Garlits, McEwen, Glidden grab Indy glory
Reprinted from the Sept. 15, 1978 issue of National DRAGSTER \
NHRA U.S. NATIONALS -- They're calling it "the Great Drag Race." That probably best sums up the 24th edition of the U.S. Nationals, as the granddaddy of all 1320 events went into the sport's history books this past Labor Day weekend in superb fashion. It was the U.S. Nationals in every way, shape, and form. It was, in fact, THE event of the decade.
Dramatic and emotional in every respect, the conclusion to the wild five days of racing left everyone breathless. And we mean everyone: the overflow throng of enthusiastic fans, racers, officials and manufacturers alike.
And what made it so emotional was Don Garlits winning his fifth Nationals Top Fuel title; Tom "the Mongoose" McEwen scoring his first Indy win in Funny Car; Bob Glidden ruling in Pro Stock, again; John Samolyk upsetting the wild Pro Comp field; John Lingenfelter sweeping a tough Comp category; Bruce Sizemore topping the Modified troops; unheralded Stan White taking Super Stock honors; Don Holben capturing his first NHRA Stock crown; and Marion Owens scoring in the Fuel Bike category.
Weather-wise, no one could have asked for a better break. With the exception of Wednesday's half day of qualifying being rained out, it was clear skies and simply ideal conditions maintaining for the duration of drag racing's premier event.
Performance-wise, Indy '78 was more than spectacular -- it was just phenomenal! It was the quickest Funny Car, Pro Stock and Pro Comp fields ever. The flopper bump spot ended up at 6.21 seconds, Pro Stock 8.78 and Pro Comp 6.85 (for a 32-car field, no less!). Don Prudhomme and Raymond Beadle ran in the 5s just to give you an idea of the top-fight competition that was Indy '78.
"Big Daddy" Don Garlits wasn't the first qualifier, second or third ... but he was the winner in the very end when it really counted. The 46-year-old all-time Top Fuel winner annexed his fifth Indy title and 18th career NHRA national event victory, too. Qualifying 5th at 5.93 seconds, Garlits used every bit of his uncanny skills to top a stellar 32-car Top Fuel field with times of 6.04, 5.86, 5.91, 6.01 and finally a 5.90, 241.28 mph 1320 clocking that did in Rob Bruins and the Gaines Markley entry. Bruins gave it his best, recording a 6.00, 241.28 mph effort in a losing cause.
Really up for this year's U.S. Nationals, Don showed all of his prowess when he scored over Low E.T. and Top Speed setter (5.84, 246.57) Dave Uyehara in a wild 3rd round duel. Uyehara, looking extremely strong with the Velasco, Cohon & Oswald entry that was the Top Fuel performance standout, clicked off a 5.88, 243.90 only to fall to "Big Daddy's" 5.91 at 242.58 mph. Yes, the Seffner, Florida, veteran never looked better in the driving department.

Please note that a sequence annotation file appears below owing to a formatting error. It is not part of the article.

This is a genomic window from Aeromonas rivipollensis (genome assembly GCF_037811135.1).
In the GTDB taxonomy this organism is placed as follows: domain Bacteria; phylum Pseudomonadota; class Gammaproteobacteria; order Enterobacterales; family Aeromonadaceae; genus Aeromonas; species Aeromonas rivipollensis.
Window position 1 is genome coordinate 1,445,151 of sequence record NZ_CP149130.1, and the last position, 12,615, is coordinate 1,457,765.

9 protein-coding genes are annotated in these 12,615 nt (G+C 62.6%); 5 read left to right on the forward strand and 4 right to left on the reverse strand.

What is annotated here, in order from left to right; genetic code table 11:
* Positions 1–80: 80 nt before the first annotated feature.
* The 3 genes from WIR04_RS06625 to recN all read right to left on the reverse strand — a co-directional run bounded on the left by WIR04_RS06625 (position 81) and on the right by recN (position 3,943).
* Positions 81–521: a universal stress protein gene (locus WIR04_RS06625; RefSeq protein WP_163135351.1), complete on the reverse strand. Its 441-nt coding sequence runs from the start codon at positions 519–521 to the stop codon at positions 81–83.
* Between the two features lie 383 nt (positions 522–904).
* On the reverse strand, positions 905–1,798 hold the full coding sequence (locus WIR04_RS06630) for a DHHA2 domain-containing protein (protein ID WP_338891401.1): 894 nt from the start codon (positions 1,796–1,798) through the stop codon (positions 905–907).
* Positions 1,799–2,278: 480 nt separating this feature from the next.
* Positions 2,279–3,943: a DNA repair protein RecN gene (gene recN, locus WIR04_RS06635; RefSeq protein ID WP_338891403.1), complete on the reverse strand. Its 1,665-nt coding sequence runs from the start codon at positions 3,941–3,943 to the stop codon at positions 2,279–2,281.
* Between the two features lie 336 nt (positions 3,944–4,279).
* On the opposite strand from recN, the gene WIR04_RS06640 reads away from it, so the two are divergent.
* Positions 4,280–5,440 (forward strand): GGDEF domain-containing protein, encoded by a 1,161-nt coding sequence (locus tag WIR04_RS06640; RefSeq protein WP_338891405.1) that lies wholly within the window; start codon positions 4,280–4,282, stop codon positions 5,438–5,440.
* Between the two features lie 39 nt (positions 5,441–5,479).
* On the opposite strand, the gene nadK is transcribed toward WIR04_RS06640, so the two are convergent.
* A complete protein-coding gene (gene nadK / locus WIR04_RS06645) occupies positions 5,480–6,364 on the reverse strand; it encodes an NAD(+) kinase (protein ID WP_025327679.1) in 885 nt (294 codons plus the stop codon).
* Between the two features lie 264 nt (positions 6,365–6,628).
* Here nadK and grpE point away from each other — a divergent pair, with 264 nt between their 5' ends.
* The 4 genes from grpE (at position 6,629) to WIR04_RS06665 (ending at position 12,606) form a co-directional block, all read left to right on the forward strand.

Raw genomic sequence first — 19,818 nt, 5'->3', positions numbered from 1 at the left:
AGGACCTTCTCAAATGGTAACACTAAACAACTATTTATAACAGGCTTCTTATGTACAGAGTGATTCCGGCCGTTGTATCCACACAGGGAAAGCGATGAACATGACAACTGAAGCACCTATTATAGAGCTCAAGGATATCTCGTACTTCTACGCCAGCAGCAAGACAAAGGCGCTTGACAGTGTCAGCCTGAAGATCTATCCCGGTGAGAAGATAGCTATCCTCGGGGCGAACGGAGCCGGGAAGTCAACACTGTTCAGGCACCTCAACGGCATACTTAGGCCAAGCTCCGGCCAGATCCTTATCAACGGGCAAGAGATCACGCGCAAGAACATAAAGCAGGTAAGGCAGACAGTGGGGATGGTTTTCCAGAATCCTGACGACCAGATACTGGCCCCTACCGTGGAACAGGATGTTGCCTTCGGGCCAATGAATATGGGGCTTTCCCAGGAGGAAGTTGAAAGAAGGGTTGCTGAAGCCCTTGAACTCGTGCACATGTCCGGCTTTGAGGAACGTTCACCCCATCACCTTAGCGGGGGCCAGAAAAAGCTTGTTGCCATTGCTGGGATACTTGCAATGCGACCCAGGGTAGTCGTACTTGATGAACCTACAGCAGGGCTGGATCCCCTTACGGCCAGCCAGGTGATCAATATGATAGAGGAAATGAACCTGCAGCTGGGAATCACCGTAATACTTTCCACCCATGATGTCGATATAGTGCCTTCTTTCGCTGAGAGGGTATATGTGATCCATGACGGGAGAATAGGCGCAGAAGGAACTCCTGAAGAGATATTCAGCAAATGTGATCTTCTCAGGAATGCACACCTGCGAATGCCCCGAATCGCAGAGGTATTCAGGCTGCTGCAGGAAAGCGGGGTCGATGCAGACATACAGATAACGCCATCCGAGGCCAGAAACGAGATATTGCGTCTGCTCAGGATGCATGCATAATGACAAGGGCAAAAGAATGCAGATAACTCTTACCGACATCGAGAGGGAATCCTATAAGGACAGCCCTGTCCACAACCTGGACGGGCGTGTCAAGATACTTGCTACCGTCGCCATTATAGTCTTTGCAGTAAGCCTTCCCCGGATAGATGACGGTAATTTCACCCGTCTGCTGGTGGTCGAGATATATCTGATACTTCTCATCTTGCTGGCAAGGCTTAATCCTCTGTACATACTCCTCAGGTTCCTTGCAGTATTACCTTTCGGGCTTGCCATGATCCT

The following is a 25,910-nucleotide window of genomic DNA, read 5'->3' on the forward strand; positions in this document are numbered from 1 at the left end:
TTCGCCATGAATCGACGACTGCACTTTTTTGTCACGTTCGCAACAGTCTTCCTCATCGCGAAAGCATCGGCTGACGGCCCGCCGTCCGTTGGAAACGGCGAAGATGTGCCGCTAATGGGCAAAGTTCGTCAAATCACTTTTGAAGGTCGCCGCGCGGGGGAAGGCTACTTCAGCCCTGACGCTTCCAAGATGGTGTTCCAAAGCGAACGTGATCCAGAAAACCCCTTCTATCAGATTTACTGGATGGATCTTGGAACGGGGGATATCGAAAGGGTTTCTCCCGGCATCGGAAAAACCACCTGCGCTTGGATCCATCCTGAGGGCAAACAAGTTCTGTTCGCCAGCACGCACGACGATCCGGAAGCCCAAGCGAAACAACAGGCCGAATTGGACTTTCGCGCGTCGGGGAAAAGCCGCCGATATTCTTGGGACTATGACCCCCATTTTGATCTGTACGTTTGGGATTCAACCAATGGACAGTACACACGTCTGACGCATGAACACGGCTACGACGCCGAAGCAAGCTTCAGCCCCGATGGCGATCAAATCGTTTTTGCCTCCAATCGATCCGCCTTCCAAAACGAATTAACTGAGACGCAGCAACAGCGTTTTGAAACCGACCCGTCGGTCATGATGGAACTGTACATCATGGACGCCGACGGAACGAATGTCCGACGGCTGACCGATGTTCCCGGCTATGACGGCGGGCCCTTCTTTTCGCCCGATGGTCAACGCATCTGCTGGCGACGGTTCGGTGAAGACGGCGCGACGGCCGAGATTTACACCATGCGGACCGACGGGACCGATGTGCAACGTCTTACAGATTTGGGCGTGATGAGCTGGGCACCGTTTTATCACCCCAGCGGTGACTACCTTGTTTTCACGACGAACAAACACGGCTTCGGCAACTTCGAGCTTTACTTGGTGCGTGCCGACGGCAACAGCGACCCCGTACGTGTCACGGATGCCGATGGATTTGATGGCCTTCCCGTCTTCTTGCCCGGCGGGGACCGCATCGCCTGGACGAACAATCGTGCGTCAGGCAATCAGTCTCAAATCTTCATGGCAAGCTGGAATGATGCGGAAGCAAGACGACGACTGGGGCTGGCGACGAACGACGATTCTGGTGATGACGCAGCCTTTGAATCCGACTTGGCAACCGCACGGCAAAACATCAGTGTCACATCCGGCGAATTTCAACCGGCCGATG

Rob Bruins was no slouch, himself, as the R. Gaines Markley machine from Federal Way, Washington, recorded times of 5.94, 6.06, 5.88, 5.92 and 5.96 prior to the final round. In the process, Rob knocked off the likes of Paul Longenecker, Gary Beck, Shirley Muldowney and Jeb Allen. Now that's not a bad day's work in anyone' book.
Race fans will long remember the '78 U.S. Nationals Funny Car program, and so will the competitors, themselves. Undoubtedly the racer who will cherish this year's Nationals the most is Tom McEwen, who pulled off a major upset and won his first Indy crown. Now don't take "upset" wrong, as the Fountain Valley, Calif., veteran more than earned the Indy F/C "Oscar" hands down. McEwen ran an extremely smart race, clocked his all-time best time, and most assuredly posted THE most popular triumph of the entire event.
It all started when he elected to make one more qualifying run late Sunday to get off the number 10 spot, and thus get away from facing Don Prudhomme in the first round. The strategy worked, as the potent Chevy Corvette clicked off a 6.09 to annex the 5th position. Tom then went to work in eliminations, hitting a couple of 6-teens before soloing in the semi's. Here, too, he used a good move by running in the lane that had seen two T/F entries smoke the tires. Tom didn't even haze a tire, shut it off and got ready for another "Mongoose" versus "Snake" showdown.
When McEwen's win light flashed on in the final, the whole place went wild as "the Mongoose" had posted a stellar 6.05, 235.60 mph winning effort to Prudhomme's tire-smoking marks of 6.33, 224.43 mph. Some called it the high point of the event, and that's not far off.
"The Snake's" Plymouth Arrow was awesome once again, hitting a 5.99 in qualifying second behind Raymond Beadle's unreal 5.98 with the "Blue Max" Arrow. Would you believe that Beadle's pass was THE FIRST Pro run down IRP's 1320 on Thursday morning. During eliminations, Don reeled off simply strong times of 5.97, 245.23 (Low E.T. & Top Speed), 6.04, 243.90 and 6.05, 243.90 mph.
For the 11th straight NHRA national event, Indiana Ford Fairmont ace Bob Glidden was in the Pro Stock final and victorious at that for the record-setting 18th time in his illustrious career. Glidden, who sewed up the '78 World Champion's crown a couple weeks back, was well in command of the Pro Stock show from start to finish. It was the quickest Pro field ever at 8.78 seconds, and Glidden led the way at 8.62, 157.61 mph. He then reeled off effortless times of 8.64, 8.60 (new track record), 8.60 and a final round 8.61, 146.81 to do in fellow Indiana veteran Joe Satmary and his "Tough Rabbit" Chevy Camaro, which trailed with a game try of 8.77, 155.17 mph.
Warren Johnson, Frank Iaconio and Satmary all carded 8.60's during qualifying to stay close to Glidden, but during eliminations Bob had a tenth edge on all his competitors. He knocked off Dempsey Hardy in round one, and then Mark Yuill and Frank Iaconio before taking out Satmary's big-block Camaro in the title bout.